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In this simple example of Boost.Process 0.5 ( http://www.highscore.de/boost/process0.5/index.html) the output of a program (ls) is feeding a stream. The stream works fine but contrary to the expectation the stream doesn't become invalid (e.g. end-of-stream) after the program finishes (similar to previous version of Boost.Process, e.g. http://www.highscore.de/boost/process/index.html)

What am I missing in order to make the stream (is in the example) automatically invalid after child program exits?

Perhaps is it an option that I have to set in the Boost.Streams stream of file_descriptor?

#include <boost/process.hpp> // version 0.5 from http://www.highscore.de/boost/process0.5/process.zip
#include <boost/iostreams/device/file_descriptor.hpp>
#include <boost/iostreams/stream.hpp>
#include <string>
using namespace boost::process;
using namespace boost::process::initializers;
using namespace boost::iostreams;
int main(){
    boost::process::pipe p = create_pipe();
    file_descriptor_sink sink(p.sink, close_handle);
    child c = execute(run_exe("/usr/bin/ls"), bind_stdout(sink));
    file_descriptor_source source(p.source,  close_handle);
    stream<file_descriptor_source> is(source);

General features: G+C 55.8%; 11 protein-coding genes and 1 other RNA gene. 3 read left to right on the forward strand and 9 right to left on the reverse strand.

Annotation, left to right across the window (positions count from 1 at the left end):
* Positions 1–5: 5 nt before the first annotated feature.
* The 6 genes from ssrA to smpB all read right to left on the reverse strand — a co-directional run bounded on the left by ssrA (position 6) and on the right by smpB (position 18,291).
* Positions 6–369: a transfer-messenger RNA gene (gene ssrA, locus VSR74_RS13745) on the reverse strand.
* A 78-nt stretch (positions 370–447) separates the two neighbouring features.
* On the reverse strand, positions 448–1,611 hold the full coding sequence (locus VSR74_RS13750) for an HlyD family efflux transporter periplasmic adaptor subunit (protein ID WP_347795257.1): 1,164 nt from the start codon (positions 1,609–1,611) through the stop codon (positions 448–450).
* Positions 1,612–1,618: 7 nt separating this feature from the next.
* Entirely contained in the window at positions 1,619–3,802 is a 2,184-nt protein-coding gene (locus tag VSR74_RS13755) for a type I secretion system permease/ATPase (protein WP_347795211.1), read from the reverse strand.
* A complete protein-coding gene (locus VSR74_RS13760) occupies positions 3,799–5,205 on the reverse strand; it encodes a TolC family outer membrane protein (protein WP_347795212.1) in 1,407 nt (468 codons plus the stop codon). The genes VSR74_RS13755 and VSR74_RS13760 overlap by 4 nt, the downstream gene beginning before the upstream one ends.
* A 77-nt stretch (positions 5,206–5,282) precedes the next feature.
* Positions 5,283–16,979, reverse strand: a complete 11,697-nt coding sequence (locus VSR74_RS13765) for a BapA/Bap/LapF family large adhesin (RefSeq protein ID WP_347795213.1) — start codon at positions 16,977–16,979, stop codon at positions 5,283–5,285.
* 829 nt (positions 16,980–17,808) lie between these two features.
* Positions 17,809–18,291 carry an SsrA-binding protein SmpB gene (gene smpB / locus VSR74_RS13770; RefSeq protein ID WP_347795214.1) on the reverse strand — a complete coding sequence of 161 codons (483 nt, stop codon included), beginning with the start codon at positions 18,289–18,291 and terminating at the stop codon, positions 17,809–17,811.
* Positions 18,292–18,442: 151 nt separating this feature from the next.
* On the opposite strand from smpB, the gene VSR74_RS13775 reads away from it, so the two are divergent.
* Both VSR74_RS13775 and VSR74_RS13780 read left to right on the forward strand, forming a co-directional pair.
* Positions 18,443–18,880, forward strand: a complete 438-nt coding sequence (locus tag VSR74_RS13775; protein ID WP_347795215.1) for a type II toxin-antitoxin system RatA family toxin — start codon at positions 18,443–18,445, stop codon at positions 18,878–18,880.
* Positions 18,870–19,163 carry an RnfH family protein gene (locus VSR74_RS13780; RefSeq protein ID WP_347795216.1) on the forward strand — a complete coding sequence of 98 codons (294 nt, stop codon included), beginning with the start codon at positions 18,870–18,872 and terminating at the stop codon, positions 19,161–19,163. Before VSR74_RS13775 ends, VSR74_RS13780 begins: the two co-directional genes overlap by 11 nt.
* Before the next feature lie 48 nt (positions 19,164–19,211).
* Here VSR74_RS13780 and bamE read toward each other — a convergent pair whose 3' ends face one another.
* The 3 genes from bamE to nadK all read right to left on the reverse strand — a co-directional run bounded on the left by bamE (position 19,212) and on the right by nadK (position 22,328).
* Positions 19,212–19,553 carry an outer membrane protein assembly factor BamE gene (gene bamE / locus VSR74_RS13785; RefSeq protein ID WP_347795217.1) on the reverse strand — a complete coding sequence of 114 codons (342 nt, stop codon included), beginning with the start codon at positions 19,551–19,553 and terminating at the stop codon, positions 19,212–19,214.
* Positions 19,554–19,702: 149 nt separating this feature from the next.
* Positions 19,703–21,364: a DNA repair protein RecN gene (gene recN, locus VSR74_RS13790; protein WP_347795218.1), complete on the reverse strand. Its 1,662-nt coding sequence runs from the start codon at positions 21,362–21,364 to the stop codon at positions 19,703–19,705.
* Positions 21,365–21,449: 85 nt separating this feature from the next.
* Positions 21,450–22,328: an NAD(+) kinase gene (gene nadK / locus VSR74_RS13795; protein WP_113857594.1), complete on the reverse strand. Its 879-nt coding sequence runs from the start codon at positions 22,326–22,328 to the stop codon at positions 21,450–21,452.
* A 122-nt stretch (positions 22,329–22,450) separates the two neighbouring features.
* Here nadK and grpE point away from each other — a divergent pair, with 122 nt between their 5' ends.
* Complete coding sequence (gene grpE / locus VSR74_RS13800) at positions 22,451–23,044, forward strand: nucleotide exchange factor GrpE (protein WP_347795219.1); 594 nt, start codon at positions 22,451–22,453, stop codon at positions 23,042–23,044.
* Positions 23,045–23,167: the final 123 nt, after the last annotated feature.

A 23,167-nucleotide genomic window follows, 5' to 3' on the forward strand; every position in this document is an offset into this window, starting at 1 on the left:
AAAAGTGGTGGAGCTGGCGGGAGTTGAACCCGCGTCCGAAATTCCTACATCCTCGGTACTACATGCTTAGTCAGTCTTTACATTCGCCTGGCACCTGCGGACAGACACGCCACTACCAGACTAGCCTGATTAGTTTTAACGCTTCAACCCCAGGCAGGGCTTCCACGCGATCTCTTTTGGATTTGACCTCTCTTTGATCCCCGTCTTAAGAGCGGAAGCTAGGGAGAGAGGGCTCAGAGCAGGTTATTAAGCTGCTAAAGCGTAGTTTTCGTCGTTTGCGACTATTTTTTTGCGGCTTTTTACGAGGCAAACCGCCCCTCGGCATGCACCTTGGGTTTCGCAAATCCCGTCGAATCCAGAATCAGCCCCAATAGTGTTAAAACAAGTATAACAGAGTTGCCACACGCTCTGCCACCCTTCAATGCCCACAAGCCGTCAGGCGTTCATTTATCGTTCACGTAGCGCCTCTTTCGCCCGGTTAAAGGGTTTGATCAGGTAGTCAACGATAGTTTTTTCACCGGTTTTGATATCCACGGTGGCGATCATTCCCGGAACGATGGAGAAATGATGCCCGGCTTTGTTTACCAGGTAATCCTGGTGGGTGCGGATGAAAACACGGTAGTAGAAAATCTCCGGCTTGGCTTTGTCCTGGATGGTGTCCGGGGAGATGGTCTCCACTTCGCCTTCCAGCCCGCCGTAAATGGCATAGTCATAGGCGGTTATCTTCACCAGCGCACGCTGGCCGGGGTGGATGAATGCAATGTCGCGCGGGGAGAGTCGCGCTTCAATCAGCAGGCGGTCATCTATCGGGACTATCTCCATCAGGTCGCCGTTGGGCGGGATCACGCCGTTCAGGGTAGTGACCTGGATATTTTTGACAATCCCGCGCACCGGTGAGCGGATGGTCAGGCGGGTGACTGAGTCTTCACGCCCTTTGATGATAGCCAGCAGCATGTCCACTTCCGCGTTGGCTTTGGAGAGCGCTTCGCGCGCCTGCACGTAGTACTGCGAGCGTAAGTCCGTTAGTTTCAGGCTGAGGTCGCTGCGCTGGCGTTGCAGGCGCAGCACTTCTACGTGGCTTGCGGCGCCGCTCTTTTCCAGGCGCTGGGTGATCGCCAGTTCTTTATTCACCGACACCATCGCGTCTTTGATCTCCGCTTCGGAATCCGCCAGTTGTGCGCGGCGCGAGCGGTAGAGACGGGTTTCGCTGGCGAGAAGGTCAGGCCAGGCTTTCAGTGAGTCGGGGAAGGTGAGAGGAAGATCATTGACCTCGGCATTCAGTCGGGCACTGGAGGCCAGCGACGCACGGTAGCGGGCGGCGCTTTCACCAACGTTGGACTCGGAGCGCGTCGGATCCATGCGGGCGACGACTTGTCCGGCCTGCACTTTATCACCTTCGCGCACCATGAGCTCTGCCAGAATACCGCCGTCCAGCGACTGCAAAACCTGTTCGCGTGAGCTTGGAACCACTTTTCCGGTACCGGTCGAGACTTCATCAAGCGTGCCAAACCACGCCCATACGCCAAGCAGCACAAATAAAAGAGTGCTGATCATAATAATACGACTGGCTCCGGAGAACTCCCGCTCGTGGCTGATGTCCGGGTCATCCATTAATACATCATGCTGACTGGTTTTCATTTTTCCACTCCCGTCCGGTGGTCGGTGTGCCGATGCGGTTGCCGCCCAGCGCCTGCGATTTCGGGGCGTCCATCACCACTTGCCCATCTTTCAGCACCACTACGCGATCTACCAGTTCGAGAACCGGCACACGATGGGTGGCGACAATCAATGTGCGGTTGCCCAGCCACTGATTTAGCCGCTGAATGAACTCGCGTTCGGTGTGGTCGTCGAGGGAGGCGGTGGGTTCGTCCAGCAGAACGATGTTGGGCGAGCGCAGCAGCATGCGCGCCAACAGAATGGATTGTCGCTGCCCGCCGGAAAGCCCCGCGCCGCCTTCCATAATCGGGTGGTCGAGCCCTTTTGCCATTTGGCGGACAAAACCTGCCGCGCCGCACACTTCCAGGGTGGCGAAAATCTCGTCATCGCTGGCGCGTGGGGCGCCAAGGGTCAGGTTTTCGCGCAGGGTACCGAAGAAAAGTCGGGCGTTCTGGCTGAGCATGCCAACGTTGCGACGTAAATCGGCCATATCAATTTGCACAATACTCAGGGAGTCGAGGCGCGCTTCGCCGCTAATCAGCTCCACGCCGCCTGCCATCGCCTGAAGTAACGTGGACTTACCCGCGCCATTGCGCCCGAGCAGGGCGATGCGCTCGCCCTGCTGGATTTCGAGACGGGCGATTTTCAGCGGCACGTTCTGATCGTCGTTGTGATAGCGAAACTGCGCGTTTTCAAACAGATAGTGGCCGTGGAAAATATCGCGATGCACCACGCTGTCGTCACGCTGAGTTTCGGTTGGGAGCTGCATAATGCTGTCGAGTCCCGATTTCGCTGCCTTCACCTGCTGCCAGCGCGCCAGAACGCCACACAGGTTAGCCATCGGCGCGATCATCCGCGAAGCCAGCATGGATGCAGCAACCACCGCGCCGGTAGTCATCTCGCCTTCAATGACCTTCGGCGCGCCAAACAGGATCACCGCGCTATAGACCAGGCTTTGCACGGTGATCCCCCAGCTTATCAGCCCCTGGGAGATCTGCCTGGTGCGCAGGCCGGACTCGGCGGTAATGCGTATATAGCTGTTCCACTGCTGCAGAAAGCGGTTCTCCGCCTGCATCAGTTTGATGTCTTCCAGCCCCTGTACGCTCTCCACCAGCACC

std::string s;
    while(std::getline(is, s)){
        std::cout << "read: " << s << std::endl;
    }
    std::clog << "end" << std::endl; // never reach
}
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Just an unrelated tip: You don't need std::getline(is, s) and is in the loop condition, just std::getline(is, s) is enough. –  Joachim Pileborg Sep 8 '12 at 8:49
    
@Joachim, thanks, I left it there after trying different tricks, I edited the question, so it is less confusing. –  alfC Sep 8 '12 at 8:53
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2 Answers 2

up vote 2 down vote accepted

I had a private (actually through Nabble) communication with Boris Schaeling, the author of the library. After discarding several possibilities, like bugs in posix/boost.iostreams, he gave me a slight modification of the code that works. Basically, what I can deduce is that the file_descriptor sink must be out of scope (destroyed) in order for the stream to return an EOF. The working code simply adds a specific scope for sink (listed at the end). I think this makes easy to encapsulate all in a pistream kind of class. (Next step in my list will be to allow also output to the process.)

Works with Boost 1.48 (Fedora 17).

#include <boost/process.hpp> // version 0.5
#include <boost/iostreams/device/file_descriptor.hpp>
#include <boost/iostreams/stream.hpp>
#include <string>

using namespace boost::process;
using namespace boost::process::initializers;
using namespace boost::iostreams;

int main() {
    boost::process::pipe p = create_pipe();
    {
        // note the scope for sink
        file_descriptor_sink sink(p.sink, close_handle);
        /*  child c = */ // not necessary to hold a child object, it seems.
        execute(run_exe("/usr/bin/ls"), bind_stdout(sink));
    }   // note the scope for sink

    file_descriptor_source source(p.source,  close_handle);
    stream<file_descriptor_source> is(source);
    std::string s;
    while(std::getline(is, s)) {
        std::cout << "read: " << s << std::endl;
    }
    std::clog << "end" << std::endl; // never reach
}